"There are some who can live without wild things and some who cannot." - Aldo Leopold

Monday, September 13, 2010

Guest Post - Whitetail Deer Hunting in Wisconsin

I asked talented writer and Huntress Extraordinaire, Kari Murray of I Don't Wear Pink Camo to the Woods, to supply an overview of the Wisconsin Deer Hunting Experience.

Kindly, she obliged.

Personally, I enjoy learning about the hunting in different states. The whitetail is a fascinating critter, adaptable to a variety of environments and influences. I'm forever curious to observe how they are managed by local game departments and how hunters alter their methods to successfully fill a tag in their neck of the woods.

So thanks to Kari, and be be sure to check out her fantastic blog when you have a moment.

Known for big bucks, Wisconsin is often sought out by hunters in search of a trophy whitetail. It is listed as one of the top three states for overall entries in the Boone and Crocket record books, but it’s not all about the trophy animals. Each year around 700,000 deer hunters take to the woods, with over 470,000 tags being filled and around one billion dollars added to the state's economy.

Although most of the Wisconsin deer herd is thriving, Chronic Wasting Disease, or CWD, is a concern in the southern third of the state. The disease attacks the nervous system, leaving the animals unable to thrive and faced with certain death. The state’s Department of Natural Resources has a surveillance program in place and since 2002 has tested nearly 160,000 free-ranging deer, of which 1,353 have tested positive.

Hunting license/season options for Wisconsin whitetails fall into three basic categories: archery, firearm, and muzzleloader.

Archery season is open for hunting with a bow with a minimum draw weight of 30 pounds and arrows tipped with broad heads 7/8“ or greater, or a crossbow with a minimum draw weight of 100 pounds, working safety, and bolts 14“ or longer tipped with broad heads. Crossbows are only legal in Wisconsin for individuals over the age of 65, disabled persons, or persons who have obtained a special permit. Archery season starts mid September and continues until the beginning of January, with a break for the nine-day gun season.

Firearm season, or more commonly called gun season by residents, is a nine-day hunt towards the end of November. Weapons that can be used, some in restricted areas, are:
• Shotgun- 10, 12, 16, 20, and 28 gauge. A .410 bore shotgun is illegal.
• Rifle- .22 cal or larger
• Handgun- .22 cal or larger with a minimum barrel length of 5 ½” measured from the firing pin to the muzzle with the action closed

Muzzleloader season starts immediately following the nine-day gun hunt and is open for ten days. Legal muzzleloaders are of a .45 caliber or larger if smoothbore and a .40 caliber or larger if rifled barreled.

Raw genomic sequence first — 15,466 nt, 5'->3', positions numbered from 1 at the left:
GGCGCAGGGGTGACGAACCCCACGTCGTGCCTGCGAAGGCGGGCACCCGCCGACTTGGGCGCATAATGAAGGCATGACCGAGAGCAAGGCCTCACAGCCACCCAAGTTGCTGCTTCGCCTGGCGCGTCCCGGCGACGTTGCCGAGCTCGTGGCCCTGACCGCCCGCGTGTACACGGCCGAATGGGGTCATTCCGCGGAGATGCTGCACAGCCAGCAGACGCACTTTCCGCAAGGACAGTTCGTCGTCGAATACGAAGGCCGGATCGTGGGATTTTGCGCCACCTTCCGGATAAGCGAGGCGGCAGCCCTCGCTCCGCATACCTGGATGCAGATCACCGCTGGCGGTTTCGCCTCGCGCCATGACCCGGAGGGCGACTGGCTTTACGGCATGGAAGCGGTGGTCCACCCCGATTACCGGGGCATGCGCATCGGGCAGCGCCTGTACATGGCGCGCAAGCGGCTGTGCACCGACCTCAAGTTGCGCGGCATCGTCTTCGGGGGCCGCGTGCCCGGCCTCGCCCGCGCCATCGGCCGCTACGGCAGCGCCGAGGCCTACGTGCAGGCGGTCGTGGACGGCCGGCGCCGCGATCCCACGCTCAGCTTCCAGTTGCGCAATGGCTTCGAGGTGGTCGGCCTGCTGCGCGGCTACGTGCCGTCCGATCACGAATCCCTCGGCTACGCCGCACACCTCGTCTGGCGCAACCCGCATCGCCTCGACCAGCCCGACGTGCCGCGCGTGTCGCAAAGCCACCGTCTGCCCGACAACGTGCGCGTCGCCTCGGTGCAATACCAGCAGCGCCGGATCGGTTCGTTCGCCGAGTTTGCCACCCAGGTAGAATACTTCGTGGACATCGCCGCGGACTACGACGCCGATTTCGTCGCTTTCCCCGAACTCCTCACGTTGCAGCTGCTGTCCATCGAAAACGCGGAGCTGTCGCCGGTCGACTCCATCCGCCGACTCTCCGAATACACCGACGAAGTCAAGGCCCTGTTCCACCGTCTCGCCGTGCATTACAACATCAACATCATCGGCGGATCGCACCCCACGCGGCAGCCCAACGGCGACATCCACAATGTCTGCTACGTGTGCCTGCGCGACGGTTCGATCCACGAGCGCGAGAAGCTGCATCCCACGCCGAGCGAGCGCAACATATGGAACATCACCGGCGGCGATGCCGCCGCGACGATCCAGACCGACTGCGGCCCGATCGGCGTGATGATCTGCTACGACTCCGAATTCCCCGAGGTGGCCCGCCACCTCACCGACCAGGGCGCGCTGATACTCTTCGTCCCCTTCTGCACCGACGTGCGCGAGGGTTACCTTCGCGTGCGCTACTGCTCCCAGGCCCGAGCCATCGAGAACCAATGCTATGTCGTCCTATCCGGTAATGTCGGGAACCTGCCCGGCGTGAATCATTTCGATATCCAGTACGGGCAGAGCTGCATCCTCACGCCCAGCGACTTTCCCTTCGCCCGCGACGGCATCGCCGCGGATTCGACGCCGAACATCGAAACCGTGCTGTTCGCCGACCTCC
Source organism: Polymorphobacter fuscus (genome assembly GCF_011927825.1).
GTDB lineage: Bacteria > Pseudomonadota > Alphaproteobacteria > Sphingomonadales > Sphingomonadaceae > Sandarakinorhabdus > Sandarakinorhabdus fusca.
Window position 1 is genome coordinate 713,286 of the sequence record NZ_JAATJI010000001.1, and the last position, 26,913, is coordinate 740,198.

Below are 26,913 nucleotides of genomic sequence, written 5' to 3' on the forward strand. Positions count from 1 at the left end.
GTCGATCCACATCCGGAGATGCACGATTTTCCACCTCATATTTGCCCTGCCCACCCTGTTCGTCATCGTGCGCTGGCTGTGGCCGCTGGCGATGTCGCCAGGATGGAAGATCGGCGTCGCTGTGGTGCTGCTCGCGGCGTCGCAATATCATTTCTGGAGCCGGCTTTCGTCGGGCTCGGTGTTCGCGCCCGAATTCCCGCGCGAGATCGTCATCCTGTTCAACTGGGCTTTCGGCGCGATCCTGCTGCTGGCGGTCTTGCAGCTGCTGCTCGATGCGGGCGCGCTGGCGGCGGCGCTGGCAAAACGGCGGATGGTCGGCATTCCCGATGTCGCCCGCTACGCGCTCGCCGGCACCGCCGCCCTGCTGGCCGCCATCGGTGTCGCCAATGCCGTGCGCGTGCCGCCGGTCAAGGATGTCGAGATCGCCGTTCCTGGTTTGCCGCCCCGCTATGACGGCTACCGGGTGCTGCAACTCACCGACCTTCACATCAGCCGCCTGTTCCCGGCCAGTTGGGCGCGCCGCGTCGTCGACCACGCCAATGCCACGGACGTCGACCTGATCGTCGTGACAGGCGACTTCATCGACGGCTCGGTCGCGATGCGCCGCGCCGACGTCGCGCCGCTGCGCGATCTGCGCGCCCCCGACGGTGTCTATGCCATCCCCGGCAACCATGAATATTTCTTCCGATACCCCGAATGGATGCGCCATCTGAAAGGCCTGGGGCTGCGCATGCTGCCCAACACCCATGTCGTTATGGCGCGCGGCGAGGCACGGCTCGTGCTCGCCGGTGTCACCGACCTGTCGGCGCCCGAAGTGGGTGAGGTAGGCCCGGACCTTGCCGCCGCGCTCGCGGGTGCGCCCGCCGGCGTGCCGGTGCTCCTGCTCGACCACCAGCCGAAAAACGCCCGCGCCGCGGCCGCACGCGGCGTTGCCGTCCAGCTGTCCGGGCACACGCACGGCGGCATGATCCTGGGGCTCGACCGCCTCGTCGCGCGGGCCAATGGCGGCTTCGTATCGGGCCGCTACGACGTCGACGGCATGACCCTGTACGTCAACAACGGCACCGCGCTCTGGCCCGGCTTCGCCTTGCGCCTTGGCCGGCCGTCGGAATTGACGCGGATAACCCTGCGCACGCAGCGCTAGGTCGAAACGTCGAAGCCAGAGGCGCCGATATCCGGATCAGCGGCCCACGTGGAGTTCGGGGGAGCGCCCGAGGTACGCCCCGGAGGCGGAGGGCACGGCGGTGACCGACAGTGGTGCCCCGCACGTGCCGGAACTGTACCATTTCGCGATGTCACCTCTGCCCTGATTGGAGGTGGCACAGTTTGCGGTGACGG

Bucks in the state are defined as a deer with at least one antler that is 3” long or longer in length. All other deer are considered antlerless. It is legal to shoot bucks still in velvet and spotted deer but the hunter needs to contact a warden within 7 days of tagging the deer to request written authorization to keep either the antlers or the hide. Albino or white deer may not be harvested without prior written authorization from the DNR except in CWD units.

Baiting is legal in 44 of the 72 counties within the state. There is a two-gallon limit per 40 acres on parcels greater then 80 acres and parcels less than 80 acres are only allowed two gallons total. Baits must be placed at least 100 yards apart, even on public lands. The only exception to this rule is for private lands adjacent to each other, with baits on each, and cannot be distributed by timed or gravity feeders. Bait is any material that is placed or used to attract wild animals. Including but not limited to: scent materials, salt, minerals and grain. Water is not considered bait.

Styles for hunting whitetails are very similar throughout the state. The use of tree stands and ground blinds are most the popular with both bow and gun hunters, but the most popular way, and a long-standing tradition in Wisconsin is the group hunt or deer drive. It is only legal during the gun and muzzleloader seasons but during this time, you can shoot a deer to fill the unused tag of another hunter in your party as long as you are within sight or voice contact.

For more information on hunting in Wisconsin, visit the Wisconsin Department of Natural Resources online at http://dnr.wi.gov/org/land/wildlife/hunt/

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